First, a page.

﻿ Induction method for square matrices. Exercises resolved.

# Induction method for square matrices. Exercises resolved.

Next I am going to explain to you what the induction method consists of for square matrices, with exercises solved step by step.

The successive powers of a square matrix A follow a certain pattern, which allows us to establish a hypothetical formula that is supposed to be fulfilled for A elevated to n, which will then have to be demonstrated by induction.

## What is the induction method?

The induction method is used to demonstrate that a hypothesis referring to natural numbers n is true for any natural number n. The procedure for demonstrating by induction is as follows:

1. Demonstrate that the base step is met. The base step is when n=1. Therefore, it is necessary to demonstrate that the hypothesis is true for n=1
2. Demonstrate that the induction step is met: We assume that the hypothesis is true for n and calculate that it is met for n+1

If the base step and the induction step are fulfilled, the hypothesis will be demonstrated for any natural number n.

This demonstration process is best understood if you compare it with demonstrating that if in a row of dominoes standing up and if you throw the first one, they will all fall down.

If you had to demonstrate this with the induction method, complying with the base step, you demonstrate that the first tile falls and complying with the induction step, you demonstrate that if the next tile has fallen (n+1) it is because the previous one (n) has fallen previously.

## Example of induction method for square matrices

Let’s see an example of the induction method for square matrices of order 2, when we have a matrix elevated to n:

Demonstrate by induction the following formula is true: First we demonstrate the base step: let’s calculate if the formula is fulfilled for n=1. Replace n with 1 and calculate: The formula is fulfilled for the base step, that is, when n=1.

We continue with the induction step: we assume that the formula is true for n and from there we will demonstrate that it is true for n+1.

To do this we are going to calculate the matrix elevated to n+1: This matrix will be equal to the matrix elevated to n plus the matrix elevated to 1: We apply the induction hypothesis, i.e., we assume that the formula is true for n: And we replace the matrix elevated to n with its result: We multiply matrices and we are left: So, the formula is true for n+1.

Therefore, the two steps are fulfilled, so the formula is true for all natural numbers.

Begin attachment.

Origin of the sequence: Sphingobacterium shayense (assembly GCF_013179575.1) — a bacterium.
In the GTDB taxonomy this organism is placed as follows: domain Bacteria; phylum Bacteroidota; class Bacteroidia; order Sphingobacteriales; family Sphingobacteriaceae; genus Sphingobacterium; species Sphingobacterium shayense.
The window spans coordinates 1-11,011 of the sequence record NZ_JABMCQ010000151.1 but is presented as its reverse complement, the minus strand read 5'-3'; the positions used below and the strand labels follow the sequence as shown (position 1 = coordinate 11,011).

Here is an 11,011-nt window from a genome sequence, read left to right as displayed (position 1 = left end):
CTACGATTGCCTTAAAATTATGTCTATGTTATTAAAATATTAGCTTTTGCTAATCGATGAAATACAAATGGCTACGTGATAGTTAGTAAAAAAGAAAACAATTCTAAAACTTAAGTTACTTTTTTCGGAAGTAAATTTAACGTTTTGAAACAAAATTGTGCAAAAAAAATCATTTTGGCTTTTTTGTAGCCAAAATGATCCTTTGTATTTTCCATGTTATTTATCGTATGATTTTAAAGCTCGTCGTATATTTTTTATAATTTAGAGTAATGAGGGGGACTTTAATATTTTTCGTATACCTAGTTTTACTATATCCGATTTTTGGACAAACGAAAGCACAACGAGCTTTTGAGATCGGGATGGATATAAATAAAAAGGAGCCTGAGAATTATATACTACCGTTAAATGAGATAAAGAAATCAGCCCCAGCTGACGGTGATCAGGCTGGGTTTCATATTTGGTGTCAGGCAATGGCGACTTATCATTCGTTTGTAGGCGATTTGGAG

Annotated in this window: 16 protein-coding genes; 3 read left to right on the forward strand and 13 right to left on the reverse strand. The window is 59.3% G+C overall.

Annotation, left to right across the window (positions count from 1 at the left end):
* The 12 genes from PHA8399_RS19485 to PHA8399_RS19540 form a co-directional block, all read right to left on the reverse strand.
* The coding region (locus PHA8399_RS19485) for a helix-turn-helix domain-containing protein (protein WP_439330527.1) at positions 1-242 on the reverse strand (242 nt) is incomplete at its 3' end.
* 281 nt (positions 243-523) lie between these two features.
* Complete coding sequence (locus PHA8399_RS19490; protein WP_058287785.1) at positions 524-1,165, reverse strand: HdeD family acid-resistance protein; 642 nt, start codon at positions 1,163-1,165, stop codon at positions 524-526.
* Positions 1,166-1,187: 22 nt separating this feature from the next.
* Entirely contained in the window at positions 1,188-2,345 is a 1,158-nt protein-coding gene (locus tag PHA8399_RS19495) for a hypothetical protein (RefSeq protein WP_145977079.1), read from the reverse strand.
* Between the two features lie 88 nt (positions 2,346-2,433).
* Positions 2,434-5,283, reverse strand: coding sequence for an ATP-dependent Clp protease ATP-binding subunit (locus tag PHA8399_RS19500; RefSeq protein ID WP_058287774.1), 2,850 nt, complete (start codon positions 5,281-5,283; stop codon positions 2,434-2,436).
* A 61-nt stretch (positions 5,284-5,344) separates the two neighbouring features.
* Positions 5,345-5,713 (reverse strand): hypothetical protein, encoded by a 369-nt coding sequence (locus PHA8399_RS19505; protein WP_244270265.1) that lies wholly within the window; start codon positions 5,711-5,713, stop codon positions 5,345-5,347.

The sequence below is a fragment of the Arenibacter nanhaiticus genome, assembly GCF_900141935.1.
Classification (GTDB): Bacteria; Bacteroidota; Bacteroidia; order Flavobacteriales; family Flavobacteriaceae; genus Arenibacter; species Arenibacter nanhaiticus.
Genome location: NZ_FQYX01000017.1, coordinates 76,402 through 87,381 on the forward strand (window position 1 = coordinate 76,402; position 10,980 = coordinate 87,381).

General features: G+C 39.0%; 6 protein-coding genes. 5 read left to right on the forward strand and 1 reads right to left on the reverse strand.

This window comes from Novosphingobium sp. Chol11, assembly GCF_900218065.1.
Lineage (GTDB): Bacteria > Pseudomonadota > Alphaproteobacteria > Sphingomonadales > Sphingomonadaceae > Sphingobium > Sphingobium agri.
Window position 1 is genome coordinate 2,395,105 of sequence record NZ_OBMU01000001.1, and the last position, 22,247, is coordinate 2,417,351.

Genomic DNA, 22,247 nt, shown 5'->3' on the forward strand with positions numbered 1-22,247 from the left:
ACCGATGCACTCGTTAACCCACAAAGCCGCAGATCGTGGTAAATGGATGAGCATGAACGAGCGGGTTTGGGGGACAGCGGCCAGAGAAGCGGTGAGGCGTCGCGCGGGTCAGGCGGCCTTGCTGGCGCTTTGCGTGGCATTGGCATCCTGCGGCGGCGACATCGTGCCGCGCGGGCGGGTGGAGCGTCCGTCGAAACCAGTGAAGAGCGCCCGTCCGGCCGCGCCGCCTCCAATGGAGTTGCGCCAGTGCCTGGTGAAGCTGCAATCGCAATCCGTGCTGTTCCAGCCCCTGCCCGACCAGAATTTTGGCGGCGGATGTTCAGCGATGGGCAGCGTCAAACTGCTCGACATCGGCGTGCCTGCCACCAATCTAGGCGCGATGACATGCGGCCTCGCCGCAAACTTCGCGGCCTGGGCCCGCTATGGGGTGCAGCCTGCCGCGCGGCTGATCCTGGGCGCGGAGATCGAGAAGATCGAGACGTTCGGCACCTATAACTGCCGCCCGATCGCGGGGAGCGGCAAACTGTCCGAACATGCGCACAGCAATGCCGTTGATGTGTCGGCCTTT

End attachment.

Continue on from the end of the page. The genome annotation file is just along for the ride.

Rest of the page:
## Resolved exercise of induction method for square matrices

Let’s solve now by the induction method a more complicated exercise:

Given the matrix: Calculate the matrices: And to obtain by the induction method the matrix: We squared A, which will be the multiplication of matrices A by A:   We calculate A to the cube, which will be the multiplication of A by A squared:  And we calculate A elevated to 4, which will be the multiplication of A by A to the cube:  We put the 4 matrices together: And we see that the elements of the matrices can be written as powers of 2: Therefore, we can assume that A elevated to n can have the following expression: But we have to demonstrate by the induction method that this formula is true.

We are going to demonstrate the base step, that in this case, as we are asked to demonstrate for n greater than 4, the base step will be when n=5.

We calculate A raised to 5, which will be the multiplication of A by A raised to 4:  On the other hand, we calculated A elevated to 5 with the formula:  And we see that they coincide, so the formula is fulfilled for the base case, when n=5.

We continue with the induction step: we suppose that the formula is true for n and from there we are going to demonstrate that it is true for n+1.

We calculate A elevated to n+1, which will be the multiplication of A elevated to n by A. A elevated to n we substitute it according to the formula and it remains: Now we multiply matrices. We see that adding the same element is equal to multiplying it by 2: And now in each element, we maintain the base and add the exponents: The formula is fulfilled for n+1.

Therefore, both the base step and the induction step are met, so it is proven that the formula is true for all natural numbers.